Well, I’m in the midst of a week away from work and guess what? No, you’re wrong. It’s raining. And it’s grey. And it’s colder than it’s been for a few weeks.
So, as I’m sat ensconced in the warmth and comfort of my domestic bubble, with nothing urgent to do, I thought I’d introduce you to my forthcoming album properly. Not a track-by-track breakdown as such. Just a few wee words to say what, why and how.
Now, I realise that only a fraction of the people who will download the album actually read this (and that the number of people who download it are a mere micron in numbers…. but that’s not the point). The point is that those of you who read this will possibly download the album and that’s enough for me. Besides, you know how I like rambling on about myself and particularly my music….any excuse.
So, ‘El Lissitzky’, what’s it all about Alfie?
Well, firstly, I’ll mention that there’s a shed-load of extras included in the download. A large digi-booklet of the usual sleevenote-type of things, plus excerpts from this blog which have some relevance to the album. There’s a storming remix of one of the tracks, “Hollow Point” by Douglas Deep (aka SK123, aka Macerator, aka the very talented Steve Kelly), many thanks to him for that. There’s an incidental track of mine called “Summerisle”, which started out as a song for the album, then became a more soundtracky kinda deal but then didn’t quite fit in with the overall tracklist, so it’s now a bonus track. Finally, there’s this video for the album track “Fatty Pork” which has had some radio-play already.
So, that’s upped the file size, I know. But I hope it represents some value for money. Or if you’re not paying (which is fine; a download is enough as far as I’m concerned), it represents something for nothing.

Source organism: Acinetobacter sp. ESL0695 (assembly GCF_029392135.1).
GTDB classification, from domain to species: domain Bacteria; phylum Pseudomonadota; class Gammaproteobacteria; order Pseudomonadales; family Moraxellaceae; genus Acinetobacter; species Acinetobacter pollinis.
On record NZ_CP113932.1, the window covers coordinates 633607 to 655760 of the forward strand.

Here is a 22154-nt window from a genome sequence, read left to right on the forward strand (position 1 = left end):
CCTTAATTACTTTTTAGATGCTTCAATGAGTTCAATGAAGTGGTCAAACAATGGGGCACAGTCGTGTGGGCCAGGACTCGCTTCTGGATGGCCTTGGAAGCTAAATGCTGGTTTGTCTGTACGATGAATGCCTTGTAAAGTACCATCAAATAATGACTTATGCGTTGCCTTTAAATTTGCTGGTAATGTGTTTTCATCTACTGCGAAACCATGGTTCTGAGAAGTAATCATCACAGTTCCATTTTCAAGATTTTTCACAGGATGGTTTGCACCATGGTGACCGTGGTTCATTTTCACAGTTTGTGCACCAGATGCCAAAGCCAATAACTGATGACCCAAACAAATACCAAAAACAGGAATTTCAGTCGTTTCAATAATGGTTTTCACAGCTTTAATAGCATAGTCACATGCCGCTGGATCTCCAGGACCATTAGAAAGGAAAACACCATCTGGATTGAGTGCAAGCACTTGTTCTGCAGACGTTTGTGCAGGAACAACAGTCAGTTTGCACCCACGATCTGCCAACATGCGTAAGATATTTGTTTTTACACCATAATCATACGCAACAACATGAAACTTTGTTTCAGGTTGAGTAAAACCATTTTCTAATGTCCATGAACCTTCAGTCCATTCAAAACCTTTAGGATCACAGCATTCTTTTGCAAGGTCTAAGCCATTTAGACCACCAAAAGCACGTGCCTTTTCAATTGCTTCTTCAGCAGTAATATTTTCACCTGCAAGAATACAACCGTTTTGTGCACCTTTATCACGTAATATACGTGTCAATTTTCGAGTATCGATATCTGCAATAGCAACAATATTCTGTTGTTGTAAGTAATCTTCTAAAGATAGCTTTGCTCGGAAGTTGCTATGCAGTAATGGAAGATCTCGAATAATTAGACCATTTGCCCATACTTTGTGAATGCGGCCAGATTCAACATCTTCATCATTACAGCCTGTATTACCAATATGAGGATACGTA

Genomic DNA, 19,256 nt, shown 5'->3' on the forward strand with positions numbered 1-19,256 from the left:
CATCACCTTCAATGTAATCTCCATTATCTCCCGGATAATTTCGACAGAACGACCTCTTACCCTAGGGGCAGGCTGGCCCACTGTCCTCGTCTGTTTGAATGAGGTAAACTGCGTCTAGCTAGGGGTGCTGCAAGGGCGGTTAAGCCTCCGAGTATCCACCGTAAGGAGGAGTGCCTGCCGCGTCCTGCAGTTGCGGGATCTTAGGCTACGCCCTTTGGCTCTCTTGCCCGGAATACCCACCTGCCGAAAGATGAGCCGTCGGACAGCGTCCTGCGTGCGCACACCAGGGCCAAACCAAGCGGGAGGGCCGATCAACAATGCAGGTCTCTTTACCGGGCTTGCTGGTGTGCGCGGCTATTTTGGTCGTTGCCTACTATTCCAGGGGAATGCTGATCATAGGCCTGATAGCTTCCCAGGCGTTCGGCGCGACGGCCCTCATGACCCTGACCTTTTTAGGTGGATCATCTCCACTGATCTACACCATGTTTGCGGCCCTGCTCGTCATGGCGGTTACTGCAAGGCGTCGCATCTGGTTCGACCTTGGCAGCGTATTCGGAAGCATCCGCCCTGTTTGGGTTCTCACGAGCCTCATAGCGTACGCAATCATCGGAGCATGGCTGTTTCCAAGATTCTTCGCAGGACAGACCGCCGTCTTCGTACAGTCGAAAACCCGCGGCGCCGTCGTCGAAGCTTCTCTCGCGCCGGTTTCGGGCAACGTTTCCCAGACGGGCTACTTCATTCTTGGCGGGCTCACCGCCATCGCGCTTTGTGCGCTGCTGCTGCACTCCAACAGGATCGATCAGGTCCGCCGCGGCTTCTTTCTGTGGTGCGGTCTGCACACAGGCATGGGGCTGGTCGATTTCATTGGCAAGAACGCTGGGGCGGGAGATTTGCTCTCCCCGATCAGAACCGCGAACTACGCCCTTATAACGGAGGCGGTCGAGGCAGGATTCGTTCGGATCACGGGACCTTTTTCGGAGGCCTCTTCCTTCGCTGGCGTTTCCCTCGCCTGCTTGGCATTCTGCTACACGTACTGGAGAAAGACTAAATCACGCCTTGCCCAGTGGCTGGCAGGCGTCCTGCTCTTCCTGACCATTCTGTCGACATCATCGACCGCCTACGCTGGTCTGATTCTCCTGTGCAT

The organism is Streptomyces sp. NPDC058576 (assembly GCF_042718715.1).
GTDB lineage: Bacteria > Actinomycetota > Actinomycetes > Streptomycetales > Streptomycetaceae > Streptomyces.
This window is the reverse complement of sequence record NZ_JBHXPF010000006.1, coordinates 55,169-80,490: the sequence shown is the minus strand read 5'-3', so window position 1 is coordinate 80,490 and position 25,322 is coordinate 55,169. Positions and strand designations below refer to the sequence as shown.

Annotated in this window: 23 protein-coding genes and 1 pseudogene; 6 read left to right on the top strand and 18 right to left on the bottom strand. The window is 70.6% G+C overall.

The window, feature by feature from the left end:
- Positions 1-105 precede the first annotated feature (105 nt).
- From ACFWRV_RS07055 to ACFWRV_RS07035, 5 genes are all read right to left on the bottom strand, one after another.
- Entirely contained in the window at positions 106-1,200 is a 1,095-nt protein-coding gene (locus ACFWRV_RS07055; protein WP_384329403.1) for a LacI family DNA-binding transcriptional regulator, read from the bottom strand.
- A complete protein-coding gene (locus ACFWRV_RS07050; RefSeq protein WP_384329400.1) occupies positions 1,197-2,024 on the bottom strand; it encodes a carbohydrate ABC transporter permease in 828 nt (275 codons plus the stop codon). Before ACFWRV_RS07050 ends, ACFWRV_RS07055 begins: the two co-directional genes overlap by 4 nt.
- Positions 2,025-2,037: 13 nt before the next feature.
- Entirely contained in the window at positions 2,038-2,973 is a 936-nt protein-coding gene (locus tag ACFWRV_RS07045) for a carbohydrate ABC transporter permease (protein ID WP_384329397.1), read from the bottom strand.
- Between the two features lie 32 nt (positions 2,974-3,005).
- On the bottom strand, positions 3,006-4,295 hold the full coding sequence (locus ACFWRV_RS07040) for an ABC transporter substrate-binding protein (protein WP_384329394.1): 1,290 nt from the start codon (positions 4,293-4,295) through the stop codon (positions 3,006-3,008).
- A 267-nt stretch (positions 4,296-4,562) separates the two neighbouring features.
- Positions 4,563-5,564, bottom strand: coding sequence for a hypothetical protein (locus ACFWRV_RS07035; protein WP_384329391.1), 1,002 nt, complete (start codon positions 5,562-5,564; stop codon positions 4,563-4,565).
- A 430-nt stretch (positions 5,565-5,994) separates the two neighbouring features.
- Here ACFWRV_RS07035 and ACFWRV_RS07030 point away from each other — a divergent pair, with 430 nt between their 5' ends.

So, why the title? Here’s an excerpt form the booklet:
“(El Lissitzky’s) artwork was appropriated by The Wake, amongst others, to illustrate their 1985 album ‘Here Comes Everybody’. And it was this album cover which firmly implanted itself in my teenage mind, along with those of New Order, A Certain Ratio, Kraftwerk, etc. Album covers which shared common themes of technology, mechanization, ‘the future’…
It was the aesthetic of Factory Records and particularly of the early Hacienda which influenced me tremendously; everything from their posters to the yellow and black warning chevrons on everything Hacienda-based.
Way ahead of it’s time, The Hacienda’s architect Ben Kelly and the Factory gang toyed with the iconography of 20th Century modernism and industrialism; something which is common place now but, at the time in the 1980s, was like a replay of the avant-garde, a rebirth if you will. A reaction against the ramshackle and untidy aesthetic of punk, the blandness of 80s populism and against the decay and deprivation of 70s and early-80s industrial cities like Manchester. The Hacienda, and Factory in general, were incredibly influential, not just musically, but aesthetically. As John Robb says in the BBC documentary ‘Factory: From Joy Division to Happy Mondays’,
“…all of Manchester, every major city, ended up looking like the Hacienda. Every flat looks like the Hacienda…”
The exterior of Manchester’s Beetham Tower (this album’s cover image, albeit repeated and layered) being a personification of this.”
So, yes, the album’s partly autobiographical. Self-indulgient, most probably.
The music on it bears no resemblance to the music of those Factory bands though….at least, I don’t think it does. It’s more about evoking something (a memory, for me) and getting back some of the excitement I felt for making music in a band and on my own all those years ago. Young people, in their teens and twenties, are so idealistic about their music….there are no grey areas, no unknowns, and the future is not even considered. Well, while I see that as partly naive, partly unrealistic; I also see it as part of the magic and energy of being ‘new’ to it all. That’s what I wanted to experience.
By the way, I’m not sat in a bath-chair with a blanket over my legs, sitting outside the sanitorium, reflecting on a long-lost youth. I just needed to refresh my working-practices and my enthusiasm for making stuff, which admittedly, I’d lost (I had thought about selling all my music kit and taking-up something more…erm….‘sedate’).
Anyway, the album was recorded almost completely in Ableton Live, playing the instruments and recording directly into the computer and using some rather cool virtual synths.
I’m going to stop there and if you’ve read this far, well done. It killed a few minutes, didn’t it?
The album’s available from the 18th June at http://dementio13.com. Hope you can share in the release with me and, if you do download and like it, please tweet the living hell out of it! Thanks…